Saturday, May 07, 2005
Lawyer's battles: Judge, insurgents
The Virginia Supreme Court will likely decide who will prosecute cases in Floyd County while Gordon Hannett is overseas, and if he will keep his monthly salary.
If Floyd County Circuit Court Judge Ray Grubbs has his way, Hannett will also be out of a job while he is gone. A power struggle between Hannett and the judge will likely require a Virginia Supreme Court ruling to decide who will prosecute cases in the county while Hannett is at war, and if Hannett will keep his $5,300 monthly salary while he is overseas.
Hannett, a member of the Salem-based 7th Brigade of the 89th Division of the Army Reserves, learned Wednesday that he would be called up with his unit on Sunday and sent to Iraq. While there, he will help train the Iraqi National Army infantry.
Hannett is the only prosecutor in the Floyd County office. So on Thursday, Hannett hired Christiansburg attorney Dennis Nagel to prosecute cases part time while he is away. Hannett planned to manage policy decisions by communicating with Nagel by e-mail and phone from Iraq.
As an officer, Hannett said he would be based in an office in Iraq and would have no problem running the office from afar.
"I can write e-mails to Dennis every single day," Hannett said Friday.
But Judge Grubbs has other plans. On Thursday evening, Grubbs held a hearing without notifying Hannett and appointed Stephanie Murray-Shortt, a Floyd attorney, to serve in Hannett's place until Hannett returns.
Citing the Virginia Code, Grubbs said in his order that a prolonged absence by Hannett required him to appoint an acting attorney to serve in Hannett's place until he returns.
Grubbs, through his secretary, would not comment on Friday.
Murray-Shortt was out of town Friday and could not be reached. Her husband, James Shortt, who is also a Floyd County attorney, said the Floyd County Bar Association wanted an attorney from the county to serve as commonwealth's attorney.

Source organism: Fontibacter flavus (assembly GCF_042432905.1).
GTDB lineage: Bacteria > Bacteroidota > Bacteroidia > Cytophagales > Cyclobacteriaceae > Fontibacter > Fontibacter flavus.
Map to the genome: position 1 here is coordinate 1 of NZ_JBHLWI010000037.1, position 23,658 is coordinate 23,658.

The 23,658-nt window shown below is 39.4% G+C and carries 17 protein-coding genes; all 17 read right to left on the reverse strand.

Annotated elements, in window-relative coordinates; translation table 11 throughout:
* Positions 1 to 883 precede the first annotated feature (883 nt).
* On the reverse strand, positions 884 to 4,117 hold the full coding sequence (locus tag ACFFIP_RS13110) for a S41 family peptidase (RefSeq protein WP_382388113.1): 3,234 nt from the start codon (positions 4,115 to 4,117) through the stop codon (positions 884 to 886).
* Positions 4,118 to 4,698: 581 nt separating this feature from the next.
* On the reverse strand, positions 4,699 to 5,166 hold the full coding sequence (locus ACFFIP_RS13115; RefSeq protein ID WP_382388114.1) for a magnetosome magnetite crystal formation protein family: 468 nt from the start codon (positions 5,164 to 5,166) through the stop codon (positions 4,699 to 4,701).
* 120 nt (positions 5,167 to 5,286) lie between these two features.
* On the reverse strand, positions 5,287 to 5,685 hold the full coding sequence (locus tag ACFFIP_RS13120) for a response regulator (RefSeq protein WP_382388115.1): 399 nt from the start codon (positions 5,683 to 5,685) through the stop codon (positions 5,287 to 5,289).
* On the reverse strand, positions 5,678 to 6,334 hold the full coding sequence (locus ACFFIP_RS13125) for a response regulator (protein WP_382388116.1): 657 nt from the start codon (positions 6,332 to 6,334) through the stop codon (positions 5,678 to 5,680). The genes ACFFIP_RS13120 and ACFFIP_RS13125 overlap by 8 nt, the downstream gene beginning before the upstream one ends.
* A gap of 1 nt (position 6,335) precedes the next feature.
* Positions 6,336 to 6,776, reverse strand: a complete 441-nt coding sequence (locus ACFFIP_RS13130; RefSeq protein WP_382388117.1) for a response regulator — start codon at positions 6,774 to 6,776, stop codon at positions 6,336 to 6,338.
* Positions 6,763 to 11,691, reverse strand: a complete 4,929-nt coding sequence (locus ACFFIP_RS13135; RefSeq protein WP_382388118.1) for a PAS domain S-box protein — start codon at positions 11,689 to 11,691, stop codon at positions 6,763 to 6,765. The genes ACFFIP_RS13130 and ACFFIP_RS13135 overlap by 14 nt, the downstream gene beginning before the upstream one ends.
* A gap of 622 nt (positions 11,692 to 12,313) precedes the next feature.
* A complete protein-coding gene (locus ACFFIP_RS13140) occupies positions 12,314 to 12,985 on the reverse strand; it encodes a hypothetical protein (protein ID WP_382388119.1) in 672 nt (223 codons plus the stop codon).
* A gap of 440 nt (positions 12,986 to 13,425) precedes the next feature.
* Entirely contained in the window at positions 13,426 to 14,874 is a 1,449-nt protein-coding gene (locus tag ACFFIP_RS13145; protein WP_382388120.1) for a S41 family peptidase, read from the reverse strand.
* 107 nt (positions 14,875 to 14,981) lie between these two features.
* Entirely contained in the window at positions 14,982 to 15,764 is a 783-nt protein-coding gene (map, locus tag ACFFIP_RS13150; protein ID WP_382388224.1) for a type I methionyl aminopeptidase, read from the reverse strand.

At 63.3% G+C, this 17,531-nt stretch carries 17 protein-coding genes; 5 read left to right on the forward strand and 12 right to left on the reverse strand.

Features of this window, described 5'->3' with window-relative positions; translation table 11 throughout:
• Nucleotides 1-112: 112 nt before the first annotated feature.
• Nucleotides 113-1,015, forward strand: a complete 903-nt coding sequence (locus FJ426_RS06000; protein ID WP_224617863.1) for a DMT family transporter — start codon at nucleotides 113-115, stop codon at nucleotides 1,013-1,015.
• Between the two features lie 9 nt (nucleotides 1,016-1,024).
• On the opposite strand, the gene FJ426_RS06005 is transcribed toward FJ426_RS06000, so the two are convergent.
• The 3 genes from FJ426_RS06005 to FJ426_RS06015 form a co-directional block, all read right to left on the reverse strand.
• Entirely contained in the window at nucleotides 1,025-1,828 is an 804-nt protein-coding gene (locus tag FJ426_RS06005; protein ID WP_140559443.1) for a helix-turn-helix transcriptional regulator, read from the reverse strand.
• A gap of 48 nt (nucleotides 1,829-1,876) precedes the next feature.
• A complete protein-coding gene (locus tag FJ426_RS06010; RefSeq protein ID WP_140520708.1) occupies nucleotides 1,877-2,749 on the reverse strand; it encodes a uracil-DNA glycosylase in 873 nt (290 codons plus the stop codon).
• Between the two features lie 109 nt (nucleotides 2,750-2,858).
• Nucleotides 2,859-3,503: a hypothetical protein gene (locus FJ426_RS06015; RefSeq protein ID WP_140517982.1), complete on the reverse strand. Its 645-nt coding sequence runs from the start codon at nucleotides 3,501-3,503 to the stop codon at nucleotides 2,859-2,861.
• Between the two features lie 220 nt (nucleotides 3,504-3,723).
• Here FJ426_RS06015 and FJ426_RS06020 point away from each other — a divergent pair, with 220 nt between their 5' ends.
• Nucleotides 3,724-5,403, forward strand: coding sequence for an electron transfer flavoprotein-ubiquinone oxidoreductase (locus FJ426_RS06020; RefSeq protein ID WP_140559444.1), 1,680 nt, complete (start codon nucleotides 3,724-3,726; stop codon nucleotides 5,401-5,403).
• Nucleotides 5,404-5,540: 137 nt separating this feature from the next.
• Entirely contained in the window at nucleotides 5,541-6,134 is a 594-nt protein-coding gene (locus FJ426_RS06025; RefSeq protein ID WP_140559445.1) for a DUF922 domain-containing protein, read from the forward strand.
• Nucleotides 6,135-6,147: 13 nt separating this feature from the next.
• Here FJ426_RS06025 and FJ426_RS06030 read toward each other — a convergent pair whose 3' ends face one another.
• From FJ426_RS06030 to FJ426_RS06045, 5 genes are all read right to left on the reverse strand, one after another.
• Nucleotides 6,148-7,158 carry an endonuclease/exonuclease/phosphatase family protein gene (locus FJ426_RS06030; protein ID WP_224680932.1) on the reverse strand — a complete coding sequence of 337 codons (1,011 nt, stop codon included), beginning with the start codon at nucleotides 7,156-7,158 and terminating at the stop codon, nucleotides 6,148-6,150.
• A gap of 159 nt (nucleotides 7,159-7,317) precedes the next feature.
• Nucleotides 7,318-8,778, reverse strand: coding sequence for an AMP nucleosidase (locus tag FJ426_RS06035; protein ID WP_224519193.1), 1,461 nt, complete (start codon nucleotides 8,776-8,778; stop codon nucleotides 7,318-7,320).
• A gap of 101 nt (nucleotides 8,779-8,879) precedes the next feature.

Nagel has a private practice in Christiansburg. On Friday morning, when Nagel arrived to be sworn in at the courthouse, the circuit court clerk refused to hold the ceremony. So Hannett swore Nagel in himself in a ceremony in his office.
Hannett said the courthouse struggle has more to do with power and ego than who prosecutes cases while he is gone.
Hannett said he told the judge in April that he planned to hire an assistant prosecutor for the one-man office, because he would likely have to serve in Iraq. At that time, the judge told him he had to choose among Murray-Shortt or two other Floyd County attorneys or face losing his job, Hannett said Friday.
"He said I either had to hire one of those three attorneys as my assistant or he would appoint one of them in my place. And that is what he has done," Hannett said.
By law, judges appoint commonwealth's attorneys for the remainder of a term when the elected office is vacated. (Grubbs appointed Hannett to the job in 2003 when Gino Williams left to be a judge.)
But Hannett said by going to Iraq he is not vacating his position. He said he is simply doing his patriotic duty and questioned Grubbs' patriotism.
"In my mind it shows a lack of patriotism to take a man's job and his source of income from him when he goes off to war," Hannett said.
He is hoping a recent opinion by the attorney general will help him keep his job. On Thursday, the attorney general issued an opinion that a commonwealth's attorney is not required to relinquish his office when involuntarily called to active military duty.
And Hannett would not be the first commonwealth's attorney to rule from afar.
Roanoke Commonwealth's Attorney Donald Caldwell kept his pay and benefits and ran his office when he was called up for active duty for 15 months in 2003 and 2004. Caldwell, however, was stationed in the United States.
Del. Morgan Griffith, R-Salem, said he thinks Grubbs overstepped his authority and that Hannett will keep his position.
"I think Judge Grubbs is a good man who usually gets it right," he said. "Everyone misses it once in a while and I think he missed this one."
Hannett has hired Roanoke attorney Chris Kowalczhuk, who said he will take the case to the State Supreme Court next week.
In the meantime, Nagel is ready to take over. On Friday, he started his new part-time job in the office, where he will be paid $48 an hour.
On Wednesday, court will be in session and Hannett will be gone. Hannett said he is not sure who will be in charge of prosecutions.
"It could be Dennis and Stephanie. Could be Dennis. Could be Stephanie. I don't know who will show up," he said.